“More Justice and Less Harm: Reinventing Access to Criminal History Records”
This is the title of an important new article published by Alessandro Corda in the Howard Law Journal proposing a radical way of addressing the malign social impact of our current policies on public access to arrest and conviction records. Corda traces the evolution of record dissemination policies and practices since the 1950s, contrasting the American and European experience where “informal collateral consequences” are concerned. He critiques “partial remedial measures” like expungement and certificates of rehabilitation, and argues for making publication of a defendant’s record an “ancillary sanction” ordered (or not) by the court at sentencing.
While this solution may at first blush seem a bit ambitious, there are states (like Wisconsin) whose sentencing courts can offer the promise of set-aside and expungement upon successful completion of sentence, and that is indeed how the federal Youth Corrections Act operated before its repeal in 1984.
At the very least, Corda makes a convincing case that strong measures are necessary to mitigate the permanent stigma of a criminal record in the information age. The historical and international material will be of particular value to those currently working on this problem in legislatures across the country. Here is the abstract:
This Article challenges the conventional wisdom that public access and dissemination of criminal history information raise no special problems once a conviction occurs. The label “offender” burdens convicted individuals long after their debt to society has been paid. Numerous damaging effects labeled as mere “informal” collateral consequences of conviction go largely unquestioned. Contemporary debate revolves around partial remedial measures (“Ban the Box,” sealing and expungement schemes, issuance of certificates of relief/rehabilitation). These narrow although important proposals largely miss the point. For different reasons, they fail to effectively curb the devastating stigma produced by the current system that creates huge obstacles to people’s efforts to live law-abiding lives, and fosters unjust discrimination. How, when, and why criminal records should be generally accessible needs to be reconceived.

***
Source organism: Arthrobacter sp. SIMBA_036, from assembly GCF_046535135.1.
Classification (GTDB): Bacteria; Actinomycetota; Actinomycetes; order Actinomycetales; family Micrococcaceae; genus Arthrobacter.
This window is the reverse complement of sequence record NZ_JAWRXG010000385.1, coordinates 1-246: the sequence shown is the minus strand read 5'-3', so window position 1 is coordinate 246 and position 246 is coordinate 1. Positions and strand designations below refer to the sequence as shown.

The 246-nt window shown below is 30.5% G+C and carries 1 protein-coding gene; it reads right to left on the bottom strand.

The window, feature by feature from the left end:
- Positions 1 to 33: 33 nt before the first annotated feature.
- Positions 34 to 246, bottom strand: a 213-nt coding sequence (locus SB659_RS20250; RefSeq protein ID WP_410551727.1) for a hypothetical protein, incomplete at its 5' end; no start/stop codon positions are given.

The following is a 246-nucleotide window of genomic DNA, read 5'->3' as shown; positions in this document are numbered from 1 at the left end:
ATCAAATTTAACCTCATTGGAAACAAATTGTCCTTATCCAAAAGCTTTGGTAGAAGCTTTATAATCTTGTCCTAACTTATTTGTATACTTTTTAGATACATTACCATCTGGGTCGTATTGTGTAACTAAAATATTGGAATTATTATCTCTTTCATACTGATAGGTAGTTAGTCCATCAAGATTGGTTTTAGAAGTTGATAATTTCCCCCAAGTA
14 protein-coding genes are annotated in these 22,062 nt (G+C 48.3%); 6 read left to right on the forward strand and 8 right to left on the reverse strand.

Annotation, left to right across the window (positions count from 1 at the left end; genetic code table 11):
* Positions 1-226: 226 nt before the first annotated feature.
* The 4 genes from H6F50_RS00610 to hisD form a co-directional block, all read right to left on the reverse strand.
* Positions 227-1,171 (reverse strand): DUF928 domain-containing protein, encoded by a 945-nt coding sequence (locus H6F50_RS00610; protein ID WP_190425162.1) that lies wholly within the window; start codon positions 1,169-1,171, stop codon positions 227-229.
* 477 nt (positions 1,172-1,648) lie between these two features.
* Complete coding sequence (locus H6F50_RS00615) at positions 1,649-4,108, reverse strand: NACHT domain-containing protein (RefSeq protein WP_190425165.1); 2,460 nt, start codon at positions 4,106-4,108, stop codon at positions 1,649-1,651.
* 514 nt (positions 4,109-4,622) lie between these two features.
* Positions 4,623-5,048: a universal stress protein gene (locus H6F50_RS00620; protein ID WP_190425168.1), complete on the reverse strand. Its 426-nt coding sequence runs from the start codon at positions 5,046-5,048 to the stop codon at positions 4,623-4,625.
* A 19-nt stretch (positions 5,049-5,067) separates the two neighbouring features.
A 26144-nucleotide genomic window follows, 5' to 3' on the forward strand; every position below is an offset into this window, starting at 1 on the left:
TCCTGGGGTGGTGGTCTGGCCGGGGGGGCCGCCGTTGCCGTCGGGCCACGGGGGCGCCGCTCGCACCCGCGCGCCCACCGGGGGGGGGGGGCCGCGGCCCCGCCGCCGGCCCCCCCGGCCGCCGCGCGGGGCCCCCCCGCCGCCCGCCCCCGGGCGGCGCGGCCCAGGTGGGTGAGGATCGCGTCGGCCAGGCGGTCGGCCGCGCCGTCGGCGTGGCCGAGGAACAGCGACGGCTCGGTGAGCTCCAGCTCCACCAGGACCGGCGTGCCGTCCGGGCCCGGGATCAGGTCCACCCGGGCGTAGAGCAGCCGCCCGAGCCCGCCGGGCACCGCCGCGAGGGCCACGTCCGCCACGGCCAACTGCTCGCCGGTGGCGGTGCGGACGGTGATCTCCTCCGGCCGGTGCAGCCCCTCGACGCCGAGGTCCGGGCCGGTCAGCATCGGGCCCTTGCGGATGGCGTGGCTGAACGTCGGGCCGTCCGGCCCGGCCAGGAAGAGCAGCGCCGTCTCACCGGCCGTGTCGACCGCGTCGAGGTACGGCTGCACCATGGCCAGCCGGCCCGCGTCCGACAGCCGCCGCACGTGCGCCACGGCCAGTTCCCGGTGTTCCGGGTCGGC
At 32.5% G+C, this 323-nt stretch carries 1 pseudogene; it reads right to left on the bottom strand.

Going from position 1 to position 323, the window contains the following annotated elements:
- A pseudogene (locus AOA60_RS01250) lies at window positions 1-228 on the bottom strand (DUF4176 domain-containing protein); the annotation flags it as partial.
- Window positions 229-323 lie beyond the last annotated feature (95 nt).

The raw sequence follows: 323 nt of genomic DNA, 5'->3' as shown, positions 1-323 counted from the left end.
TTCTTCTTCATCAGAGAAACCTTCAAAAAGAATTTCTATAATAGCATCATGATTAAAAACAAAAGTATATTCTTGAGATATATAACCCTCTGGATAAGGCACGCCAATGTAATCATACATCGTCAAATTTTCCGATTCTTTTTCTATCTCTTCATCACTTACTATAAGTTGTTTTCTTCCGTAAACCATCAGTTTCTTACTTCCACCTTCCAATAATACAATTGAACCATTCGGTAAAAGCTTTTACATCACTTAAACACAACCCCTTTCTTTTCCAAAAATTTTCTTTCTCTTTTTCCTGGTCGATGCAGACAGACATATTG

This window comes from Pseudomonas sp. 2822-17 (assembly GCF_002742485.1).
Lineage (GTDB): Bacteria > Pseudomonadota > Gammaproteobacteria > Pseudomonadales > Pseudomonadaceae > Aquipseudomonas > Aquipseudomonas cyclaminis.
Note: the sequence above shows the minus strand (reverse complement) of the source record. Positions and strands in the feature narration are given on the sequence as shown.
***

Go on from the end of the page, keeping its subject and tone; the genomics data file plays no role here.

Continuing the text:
Until the mid-1970s, conviction records were largely inaccessible except to public officials. There was near consensus that widespread dissemination is undesirable and inimical to reintegration of ex-offenders. Yet the ill-fated combination of uncoordinated factors has led over time to unplanned results. The Article contends that the current state of affairs is an unintended consequence of post-Watergate open records movement and emphasis on public safety in criminal justice policy, compounded by the development of information technology and the Internet, and emergence of a private industry that trawls, sells, and often sensationalizes criminal records. Such industry has made access to criminal history information easy, cheap, ubiquitous, and unlimited in time. The Article argues for a reimagining of the way the criminal justice system and the legal system as a whole classify and use records of criminal convictions. In particular, it contends that the stigma that public access and dissemination entail must be reinvented as an ancillary criminal sanction that is ordered at sentencing, if at all, for a limited time as a deserved supplement to criminal sanctions imposed.
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